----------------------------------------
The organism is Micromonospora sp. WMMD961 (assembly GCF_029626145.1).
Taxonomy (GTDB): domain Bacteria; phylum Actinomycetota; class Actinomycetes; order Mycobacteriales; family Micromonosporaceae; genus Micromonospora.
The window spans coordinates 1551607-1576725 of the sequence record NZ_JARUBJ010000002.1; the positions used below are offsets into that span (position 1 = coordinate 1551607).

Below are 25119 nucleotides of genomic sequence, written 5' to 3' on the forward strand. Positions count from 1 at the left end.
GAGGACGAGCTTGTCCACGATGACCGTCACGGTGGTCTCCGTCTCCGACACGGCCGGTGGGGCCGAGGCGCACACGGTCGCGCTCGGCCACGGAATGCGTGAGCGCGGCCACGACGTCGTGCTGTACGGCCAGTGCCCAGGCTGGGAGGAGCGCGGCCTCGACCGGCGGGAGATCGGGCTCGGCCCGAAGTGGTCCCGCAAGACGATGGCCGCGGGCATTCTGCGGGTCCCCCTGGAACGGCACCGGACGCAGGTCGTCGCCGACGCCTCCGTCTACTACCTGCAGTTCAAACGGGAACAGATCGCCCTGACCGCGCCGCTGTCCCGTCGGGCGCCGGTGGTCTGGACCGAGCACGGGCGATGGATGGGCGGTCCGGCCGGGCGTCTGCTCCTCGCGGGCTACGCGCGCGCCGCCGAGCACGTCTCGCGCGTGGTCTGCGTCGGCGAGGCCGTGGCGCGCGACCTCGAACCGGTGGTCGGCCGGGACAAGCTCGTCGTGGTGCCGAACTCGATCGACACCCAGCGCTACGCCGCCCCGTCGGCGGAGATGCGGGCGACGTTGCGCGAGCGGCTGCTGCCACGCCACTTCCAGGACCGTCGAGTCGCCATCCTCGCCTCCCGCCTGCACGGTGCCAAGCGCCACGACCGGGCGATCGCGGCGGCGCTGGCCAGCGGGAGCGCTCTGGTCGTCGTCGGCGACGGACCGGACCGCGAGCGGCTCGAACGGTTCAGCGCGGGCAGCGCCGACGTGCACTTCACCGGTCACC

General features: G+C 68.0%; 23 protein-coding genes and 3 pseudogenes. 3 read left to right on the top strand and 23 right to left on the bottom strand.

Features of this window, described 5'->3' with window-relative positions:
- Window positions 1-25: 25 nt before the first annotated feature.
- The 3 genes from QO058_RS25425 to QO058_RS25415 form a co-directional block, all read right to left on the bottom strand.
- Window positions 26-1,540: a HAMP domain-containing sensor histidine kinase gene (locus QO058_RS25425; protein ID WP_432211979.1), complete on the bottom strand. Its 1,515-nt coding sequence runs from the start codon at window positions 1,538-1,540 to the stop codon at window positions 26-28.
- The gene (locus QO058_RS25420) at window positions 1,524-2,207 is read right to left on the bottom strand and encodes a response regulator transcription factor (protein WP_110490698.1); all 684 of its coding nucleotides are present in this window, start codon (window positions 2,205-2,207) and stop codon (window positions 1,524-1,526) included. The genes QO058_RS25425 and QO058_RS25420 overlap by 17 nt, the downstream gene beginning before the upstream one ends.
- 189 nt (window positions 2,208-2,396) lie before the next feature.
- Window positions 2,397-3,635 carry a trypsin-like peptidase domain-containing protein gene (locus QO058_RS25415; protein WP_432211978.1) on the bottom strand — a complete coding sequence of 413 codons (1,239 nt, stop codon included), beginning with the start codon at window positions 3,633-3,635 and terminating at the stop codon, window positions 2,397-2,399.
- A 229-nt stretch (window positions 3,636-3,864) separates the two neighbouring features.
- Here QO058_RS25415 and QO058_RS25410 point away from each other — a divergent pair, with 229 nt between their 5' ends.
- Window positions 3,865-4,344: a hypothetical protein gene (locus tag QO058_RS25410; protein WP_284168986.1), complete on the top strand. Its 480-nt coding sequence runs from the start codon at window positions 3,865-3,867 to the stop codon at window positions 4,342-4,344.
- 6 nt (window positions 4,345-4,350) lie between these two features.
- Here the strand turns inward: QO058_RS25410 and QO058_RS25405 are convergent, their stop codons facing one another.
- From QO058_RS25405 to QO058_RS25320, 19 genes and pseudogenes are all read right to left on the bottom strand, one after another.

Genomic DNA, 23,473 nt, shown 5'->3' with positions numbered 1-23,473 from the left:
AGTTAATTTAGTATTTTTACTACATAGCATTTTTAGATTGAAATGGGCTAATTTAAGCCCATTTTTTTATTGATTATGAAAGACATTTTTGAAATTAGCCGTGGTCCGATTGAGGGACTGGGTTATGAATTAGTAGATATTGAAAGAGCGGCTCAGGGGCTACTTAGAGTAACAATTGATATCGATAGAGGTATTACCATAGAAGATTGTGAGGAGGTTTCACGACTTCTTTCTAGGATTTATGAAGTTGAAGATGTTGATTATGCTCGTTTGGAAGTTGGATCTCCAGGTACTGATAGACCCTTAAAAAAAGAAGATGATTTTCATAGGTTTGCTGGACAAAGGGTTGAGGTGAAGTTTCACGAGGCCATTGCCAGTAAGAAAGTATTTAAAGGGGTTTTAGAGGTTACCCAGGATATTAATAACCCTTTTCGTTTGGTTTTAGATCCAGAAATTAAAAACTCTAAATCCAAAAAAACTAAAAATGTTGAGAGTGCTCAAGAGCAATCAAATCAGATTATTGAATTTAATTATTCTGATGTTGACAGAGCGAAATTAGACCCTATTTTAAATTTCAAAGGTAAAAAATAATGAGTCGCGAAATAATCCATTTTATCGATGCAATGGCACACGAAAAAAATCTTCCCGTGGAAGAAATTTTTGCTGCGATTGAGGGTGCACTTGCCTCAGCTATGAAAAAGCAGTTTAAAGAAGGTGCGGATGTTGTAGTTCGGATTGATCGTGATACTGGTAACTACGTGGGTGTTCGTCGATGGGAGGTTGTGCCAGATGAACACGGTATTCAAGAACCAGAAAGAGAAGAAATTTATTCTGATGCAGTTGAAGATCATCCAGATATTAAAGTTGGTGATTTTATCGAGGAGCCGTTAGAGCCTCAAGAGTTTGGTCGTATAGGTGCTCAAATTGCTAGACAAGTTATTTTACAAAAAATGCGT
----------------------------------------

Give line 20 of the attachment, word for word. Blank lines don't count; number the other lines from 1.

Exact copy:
Genomic DNA, 23,473 nt, shown 5'->3' with positions numbered 1-23,473 from the left: